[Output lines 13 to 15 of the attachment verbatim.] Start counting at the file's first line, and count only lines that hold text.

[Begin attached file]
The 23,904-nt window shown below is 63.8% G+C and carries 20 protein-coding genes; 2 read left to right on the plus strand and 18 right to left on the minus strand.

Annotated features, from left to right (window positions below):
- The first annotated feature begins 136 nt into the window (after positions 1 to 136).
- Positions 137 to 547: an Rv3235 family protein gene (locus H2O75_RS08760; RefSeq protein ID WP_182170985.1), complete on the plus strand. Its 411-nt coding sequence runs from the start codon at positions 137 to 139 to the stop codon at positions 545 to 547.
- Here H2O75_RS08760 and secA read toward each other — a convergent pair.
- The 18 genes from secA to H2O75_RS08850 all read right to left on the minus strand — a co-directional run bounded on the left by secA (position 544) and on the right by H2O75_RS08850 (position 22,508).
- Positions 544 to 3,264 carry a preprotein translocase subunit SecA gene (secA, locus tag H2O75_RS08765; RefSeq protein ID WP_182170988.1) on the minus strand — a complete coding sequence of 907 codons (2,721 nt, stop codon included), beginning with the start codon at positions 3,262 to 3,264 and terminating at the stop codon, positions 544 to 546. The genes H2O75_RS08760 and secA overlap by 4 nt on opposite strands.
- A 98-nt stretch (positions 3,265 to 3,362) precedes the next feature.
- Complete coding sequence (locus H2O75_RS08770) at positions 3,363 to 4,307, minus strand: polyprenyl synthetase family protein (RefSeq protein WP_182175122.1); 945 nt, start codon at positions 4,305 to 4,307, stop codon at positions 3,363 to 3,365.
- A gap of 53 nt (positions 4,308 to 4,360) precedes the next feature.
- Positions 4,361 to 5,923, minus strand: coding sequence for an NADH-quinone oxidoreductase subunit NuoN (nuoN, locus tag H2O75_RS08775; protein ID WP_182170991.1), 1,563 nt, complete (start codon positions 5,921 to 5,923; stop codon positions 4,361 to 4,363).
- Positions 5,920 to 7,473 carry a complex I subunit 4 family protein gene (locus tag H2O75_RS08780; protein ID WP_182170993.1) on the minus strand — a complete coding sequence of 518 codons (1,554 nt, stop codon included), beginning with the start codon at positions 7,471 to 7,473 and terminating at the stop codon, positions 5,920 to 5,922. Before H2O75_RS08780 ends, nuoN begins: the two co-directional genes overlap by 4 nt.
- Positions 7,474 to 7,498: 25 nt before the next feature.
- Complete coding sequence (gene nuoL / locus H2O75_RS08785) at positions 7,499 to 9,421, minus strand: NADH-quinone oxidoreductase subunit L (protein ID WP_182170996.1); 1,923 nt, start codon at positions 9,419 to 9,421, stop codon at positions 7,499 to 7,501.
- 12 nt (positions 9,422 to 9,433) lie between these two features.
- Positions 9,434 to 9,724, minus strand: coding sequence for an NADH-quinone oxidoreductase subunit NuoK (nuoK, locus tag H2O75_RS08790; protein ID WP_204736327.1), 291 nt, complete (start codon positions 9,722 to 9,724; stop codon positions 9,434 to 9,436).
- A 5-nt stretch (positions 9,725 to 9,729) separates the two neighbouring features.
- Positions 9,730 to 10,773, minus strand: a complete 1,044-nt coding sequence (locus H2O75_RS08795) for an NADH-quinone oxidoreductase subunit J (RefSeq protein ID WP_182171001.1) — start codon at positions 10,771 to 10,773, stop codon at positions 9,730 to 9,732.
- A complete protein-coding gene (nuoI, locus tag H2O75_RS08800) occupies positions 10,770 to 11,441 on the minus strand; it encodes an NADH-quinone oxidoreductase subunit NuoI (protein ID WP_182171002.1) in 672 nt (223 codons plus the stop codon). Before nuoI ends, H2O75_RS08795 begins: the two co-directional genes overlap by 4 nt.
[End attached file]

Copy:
- Positions 7,474 to 7,498: 25 nt before the next feature.
- Complete coding sequence (gene nuoL / locus H2O75_RS08785) at positions 7,499 to 9,421, minus strand: NADH-quinone oxidoreductase subunit L (protein ID WP_182170996.1); 1,923 nt, start codon at positions 9,419 to 9,421, stop codon at positions 7,499 to 7,501.
- 12 nt (positions 9,422 to 9,433) lie between these two features.